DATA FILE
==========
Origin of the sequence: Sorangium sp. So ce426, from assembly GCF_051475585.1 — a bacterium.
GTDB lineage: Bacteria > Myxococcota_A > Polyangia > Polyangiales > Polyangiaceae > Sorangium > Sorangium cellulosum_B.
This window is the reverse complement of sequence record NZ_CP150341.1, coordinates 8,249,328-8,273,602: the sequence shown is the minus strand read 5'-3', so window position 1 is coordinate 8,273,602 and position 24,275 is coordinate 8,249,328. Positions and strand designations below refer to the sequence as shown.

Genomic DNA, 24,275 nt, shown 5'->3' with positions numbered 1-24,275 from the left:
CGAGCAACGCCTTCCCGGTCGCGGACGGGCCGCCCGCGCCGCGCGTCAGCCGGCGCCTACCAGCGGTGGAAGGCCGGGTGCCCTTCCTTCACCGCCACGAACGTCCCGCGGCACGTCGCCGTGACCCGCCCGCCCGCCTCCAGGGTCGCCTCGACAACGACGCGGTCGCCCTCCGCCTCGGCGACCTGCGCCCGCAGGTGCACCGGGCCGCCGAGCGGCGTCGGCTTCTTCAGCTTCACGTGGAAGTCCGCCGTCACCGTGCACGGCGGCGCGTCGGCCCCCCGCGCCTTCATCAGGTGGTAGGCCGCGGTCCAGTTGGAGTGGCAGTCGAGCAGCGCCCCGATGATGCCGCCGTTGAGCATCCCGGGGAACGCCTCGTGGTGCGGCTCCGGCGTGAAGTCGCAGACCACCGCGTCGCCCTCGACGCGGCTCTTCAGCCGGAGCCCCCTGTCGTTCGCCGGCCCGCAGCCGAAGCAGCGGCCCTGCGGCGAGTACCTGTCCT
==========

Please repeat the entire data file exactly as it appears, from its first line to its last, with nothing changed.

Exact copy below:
Origin of the sequence: Sorangium sp. So ce426, from assembly GCF_051475585.1 — a bacterium.
GTDB lineage: Bacteria > Myxococcota_A > Polyangia > Polyangiales > Polyangiaceae > Sorangium > Sorangium cellulosum_B.
This window is the reverse complement of sequence record NZ_CP150341.1, coordinates 8,249,328-8,273,602: the sequence shown is the minus strand read 5'-3', so window position 1 is coordinate 8,273,602 and position 24,275 is coordinate 8,249,328. Positions and strand designations below refer to the sequence as shown.

Genomic DNA, 24,275 nt, shown 5'->3' with positions numbered 1-24,275 from the left:
CGAGCAACGCCTTCCCGGTCGCGGACGGGCCGCCCGCGCCGCGCGTCAGCCGGCGCCTACCAGCGGTGGAAGGCCGGGTGCCCTTCCTTCACCGCCACGAACGTCCCGCGGCACGTCGCCGTGACCCGCCCGCCCGCCTCCAGGGTCGCCTCGACAACGACGCGGTCGCCCTCCGCCTCGGCGACCTGCGCCCGCAGGTGCACCGGGCCGCCGAGCGGCGTCGGCTTCTTCAGCTTCACGTGGAAGTCCGCCGTCACCGTGCACGGCGGCGCGTCGGCCCCCCGCGCCTTCATCAGGTGGTAGGCCGCGGTCCAGTTGGAGTGGCAGTCGAGCAGCGCCCCGATGATGCCGCCGTTGAGCATCCCGGGGAACGCCTCGTGGTGCGGCTCCGGCGTGAAGTCGCAGACCACCGCGTCGCCCTCGACGCGGCTCTTCAGCCGGAGCCCCCTGTCGTTCGCCGGCCCGCAGCCGAAGCAGCGGCCCTGCGGCGAGTACCTGTCCT